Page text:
Spider-Man: No Way Home
Directed by Jon Watts
Written by Chris McKenna & Erik Sommers, based on Spider-Man Comic Book by Stan Lee and Steve Ditko
Starring Tom Holland, Zendaya, Benedict Cumberbatch, Jacob Batalon, Jon Favreau, Marisa Tomei
There’s a moment early in “Spider-Man: No Way Home,” where our protagonist struggles to gain control over a situation and realizes that geometry is the answer to his question. Now, I am no mathematician; I find it scary. But put a movie in front of me, and the infinite geometric patterns become effortless and evident. The characters move within the eddies and currents endemic to the central thesis – a rousing, human drama coming to terms with ourselves.
Jon Watts’ latest entry in the Tom Holland-starring film starts with the fallout from Spider-Man’s identity having been revealed. There should be something quite relieving about it, almost like my coming out to my family: “I’m no longer stuck in prison.” It turns out that the exact opposite reaction occurs as the citizens of New York City, fueled by J. Jonah Jameson’s (J.K. Simmons) onslaught, demanding to know where he is, descends on Peter and MJ (Zendaya). Akin to Verhoeven’s prescient use of news beats in “RoboCop,” Watts intersperses Jameson’s diatribes throughout: “when will you reveal yourself?” The story eggs the character on; he won’t go so gently into that good night.
Chris McKenna and Erik Sommers, the film’s co-screenwriters, don’t necessarily answer that question until the film’s end. Still, it makes for interesting commentary on the current state of the always-on news cycle. The writing duo dots our re-orientation into Spider-Man’s world through character familiarity, offering us comfort; Aunt May played by the ever-lovely Marissa Tomei, Jon Favreau’s Happy, the one remaining link between Spider-Man and Stark and Jacob Batalon’s plucky Ned Leeds, Peter’s best friend from high school. The early, concentric circles form as Peter surrounds himself with a shield, each character forming a point with which Peter remains connected to his world. Tomei is understanding and supportive, a motherly presence reminding Peter of his commitment to society, Favreau serves as the link to the real world, a reminder of the consequences. Zendaya and Batalon serve as the stakes for which Peter is fighting for.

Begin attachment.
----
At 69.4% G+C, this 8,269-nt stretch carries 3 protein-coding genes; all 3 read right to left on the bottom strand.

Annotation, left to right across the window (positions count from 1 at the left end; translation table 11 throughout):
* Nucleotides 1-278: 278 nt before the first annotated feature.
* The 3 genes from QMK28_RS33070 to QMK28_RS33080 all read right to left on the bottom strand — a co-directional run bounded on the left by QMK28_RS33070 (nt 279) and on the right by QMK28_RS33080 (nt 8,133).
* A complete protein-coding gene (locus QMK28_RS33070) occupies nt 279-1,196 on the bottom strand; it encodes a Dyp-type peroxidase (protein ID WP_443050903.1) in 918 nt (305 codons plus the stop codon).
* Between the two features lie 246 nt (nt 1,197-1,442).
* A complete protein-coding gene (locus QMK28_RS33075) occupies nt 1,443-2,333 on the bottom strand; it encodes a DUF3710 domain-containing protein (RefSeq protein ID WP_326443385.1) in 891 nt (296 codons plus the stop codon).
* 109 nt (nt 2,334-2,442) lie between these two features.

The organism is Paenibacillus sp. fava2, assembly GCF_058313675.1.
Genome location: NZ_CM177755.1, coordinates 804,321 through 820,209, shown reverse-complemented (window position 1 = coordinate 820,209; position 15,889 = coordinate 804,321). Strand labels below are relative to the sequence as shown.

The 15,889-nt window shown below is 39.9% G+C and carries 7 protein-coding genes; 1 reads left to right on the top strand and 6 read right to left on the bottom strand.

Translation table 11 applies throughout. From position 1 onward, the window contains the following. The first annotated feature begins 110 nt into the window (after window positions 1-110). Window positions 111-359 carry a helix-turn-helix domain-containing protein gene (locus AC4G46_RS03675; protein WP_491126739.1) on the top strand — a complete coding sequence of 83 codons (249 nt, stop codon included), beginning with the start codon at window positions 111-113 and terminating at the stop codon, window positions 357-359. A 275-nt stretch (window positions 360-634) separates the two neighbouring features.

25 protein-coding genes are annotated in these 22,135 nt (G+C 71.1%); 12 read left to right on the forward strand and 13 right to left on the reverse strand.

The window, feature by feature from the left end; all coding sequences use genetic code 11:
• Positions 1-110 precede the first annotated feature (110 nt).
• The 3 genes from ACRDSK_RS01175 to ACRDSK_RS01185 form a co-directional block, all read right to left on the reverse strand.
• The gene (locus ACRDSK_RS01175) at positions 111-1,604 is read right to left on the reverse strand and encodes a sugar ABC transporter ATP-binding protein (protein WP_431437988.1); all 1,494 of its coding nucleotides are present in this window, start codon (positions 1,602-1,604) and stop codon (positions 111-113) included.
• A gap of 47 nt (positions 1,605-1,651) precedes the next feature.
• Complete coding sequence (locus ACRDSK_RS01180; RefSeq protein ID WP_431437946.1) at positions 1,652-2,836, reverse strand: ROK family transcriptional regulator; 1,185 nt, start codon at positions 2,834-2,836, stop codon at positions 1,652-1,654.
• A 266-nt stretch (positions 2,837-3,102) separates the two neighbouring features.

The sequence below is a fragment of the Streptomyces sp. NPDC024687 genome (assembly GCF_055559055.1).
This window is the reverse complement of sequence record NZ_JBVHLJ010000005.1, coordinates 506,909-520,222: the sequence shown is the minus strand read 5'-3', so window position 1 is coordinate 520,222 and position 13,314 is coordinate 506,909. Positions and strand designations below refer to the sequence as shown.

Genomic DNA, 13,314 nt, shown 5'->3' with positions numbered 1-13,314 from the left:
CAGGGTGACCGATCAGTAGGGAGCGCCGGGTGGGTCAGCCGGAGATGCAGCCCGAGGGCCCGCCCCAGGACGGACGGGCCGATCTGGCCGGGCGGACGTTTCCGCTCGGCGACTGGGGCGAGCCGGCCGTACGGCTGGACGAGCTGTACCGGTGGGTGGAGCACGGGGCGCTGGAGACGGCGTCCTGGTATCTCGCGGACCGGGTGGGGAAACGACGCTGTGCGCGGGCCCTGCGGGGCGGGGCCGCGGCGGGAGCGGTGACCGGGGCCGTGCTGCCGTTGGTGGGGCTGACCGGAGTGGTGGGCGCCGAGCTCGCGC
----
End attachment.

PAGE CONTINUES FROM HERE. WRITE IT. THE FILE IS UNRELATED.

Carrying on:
Watts knows better than to have Peter sit idly by; his cloistering has consequences for those around him, especially MJ and Ned. Dr. Strange (Benedict Cumberbatch) returns to aid Peter in correcting this trajectory. Incredible chemistry between Holland and Cumberbatch strengthens the mission to come; an uncle-nephew bond Peter feeds off that is both endearing and comedic.
Concentric ripples inherent in McKenna’s and Sommers’ story continue to expand as Peter tries to do the right thing in restoring his secret identity with integrity and honesty. However, Parker’s attempts result in a tear opening the multiverse up to our present timeline, and with it comes villains from the various iterations of Sony’s “Spider-Man” franchise. Each villain comes in their own time, and Peter feels obligated to help them restore their humanity, rather than facing his own.
There are several action pieces where the effects punctuate “Spider-Man: No Way Home,” including the arrival of our villains, a scene where Strange tries to take action, and the final duel at the Statue of Liberty. The movement within the space is fluid and dynamic as the characters make their gravity-resistant feats with ease.
Most of the run time is dramatic, lending strength to Peter’s journey, an ode to Watts’ independent background and Holland’s strengths, something I confess I missed from “Eternals,” though I owe that film a rewatch. (No, that’s not a clue that you should revisit “Eternals” before seeing this film; it’s an admission that I might have been wrong about that film.) The established characters are more well-rounded in this story, something that Watts has gone to great lengths on this “Spider-Man” trilogy that other entries from Sony might have missed. The drama does feel a bit heavy-handed at times. Despite any misgivings I have about this entry serving as the 27th movie in the MCU franchise, Sony’s “Spider-Man” movies have been consistent in character, motivation, and heart. This entry continues those elements in exemplary fashion.
“Spider-Man: No Way Home” hits theaters on December 17th. See it on a giant screen with the best sound possible and stay for the inevitable mid-credit and end-credit sequences.
PG-13, 148 minutes, Columbia Pictures/Marvel Studios/Pascal Pictures